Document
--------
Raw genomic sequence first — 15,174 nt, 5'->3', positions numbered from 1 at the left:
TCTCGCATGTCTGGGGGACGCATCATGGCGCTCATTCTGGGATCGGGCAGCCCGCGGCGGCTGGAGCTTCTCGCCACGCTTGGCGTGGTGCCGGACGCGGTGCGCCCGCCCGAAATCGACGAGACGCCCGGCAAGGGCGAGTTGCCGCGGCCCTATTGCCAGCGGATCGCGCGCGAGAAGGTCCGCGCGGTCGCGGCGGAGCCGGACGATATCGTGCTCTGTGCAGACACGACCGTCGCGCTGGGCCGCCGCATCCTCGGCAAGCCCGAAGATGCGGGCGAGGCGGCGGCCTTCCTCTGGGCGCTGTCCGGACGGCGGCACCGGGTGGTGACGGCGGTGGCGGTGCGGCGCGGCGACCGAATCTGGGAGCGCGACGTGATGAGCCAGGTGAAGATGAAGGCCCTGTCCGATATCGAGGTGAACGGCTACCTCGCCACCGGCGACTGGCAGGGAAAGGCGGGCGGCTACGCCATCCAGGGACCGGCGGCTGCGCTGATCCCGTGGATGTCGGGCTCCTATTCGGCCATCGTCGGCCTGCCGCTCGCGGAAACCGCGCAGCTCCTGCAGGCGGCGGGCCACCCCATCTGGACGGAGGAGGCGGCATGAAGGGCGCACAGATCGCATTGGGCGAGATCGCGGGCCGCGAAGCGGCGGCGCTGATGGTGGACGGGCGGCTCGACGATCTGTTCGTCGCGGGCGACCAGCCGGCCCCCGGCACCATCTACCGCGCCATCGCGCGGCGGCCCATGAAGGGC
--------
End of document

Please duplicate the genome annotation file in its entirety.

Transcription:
Raw genomic sequence first — 15,174 nt, 5'->3', positions numbered from 1 at the left:
TCTCGCATGTCTGGGGGACGCATCATGGCGCTCATTCTGGGATCGGGCAGCCCGCGGCGGCTGGAGCTTCTCGCCACGCTTGGCGTGGTGCCGGACGCGGTGCGCCCGCCCGAAATCGACGAGACGCCCGGCAAGGGCGAGTTGCCGCGGCCCTATTGCCAGCGGATCGCGCGCGAGAAGGTCCGCGCGGTCGCGGCGGAGCCGGACGATATCGTGCTCTGTGCAGACACGACCGTCGCGCTGGGCCGCCGCATCCTCGGCAAGCCCGAAGATGCGGGCGAGGCGGCGGCCTTCCTCTGGGCGCTGTCCGGACGGCGGCACCGGGTGGTGACGGCGGTGGCGGTGCGGCGCGGCGACCGAATCTGGGAGCGCGACGTGATGAGCCAGGTGAAGATGAAGGCCCTGTCCGATATCGAGGTGAACGGCTACCTCGCCACCGGCGACTGGCAGGGAAAGGCGGGCGGCTACGCCATCCAGGGACCGGCGGCTGCGCTGATCCCGTGGATGTCGGGCTCCTATTCGGCCATCGTCGGCCTGCCGCTCGCGGAAACCGCGCAGCTCCTGCAGGCGGCGGGCCACCCCATCTGGACGGAGGAGGCGGCATGAAGGGCGCACAGATCGCATTGGGCGAGATCGCGGGCCGCGAAGCGGCGGCGCTGATGGTGGACGGGCGGCTCGACGATCTGTTCGTCGCGGGCGACCAGCCGGCCCCCGGCACCATCTACCGCGCCATCGCGCGGCGGCCCATGAAGGGC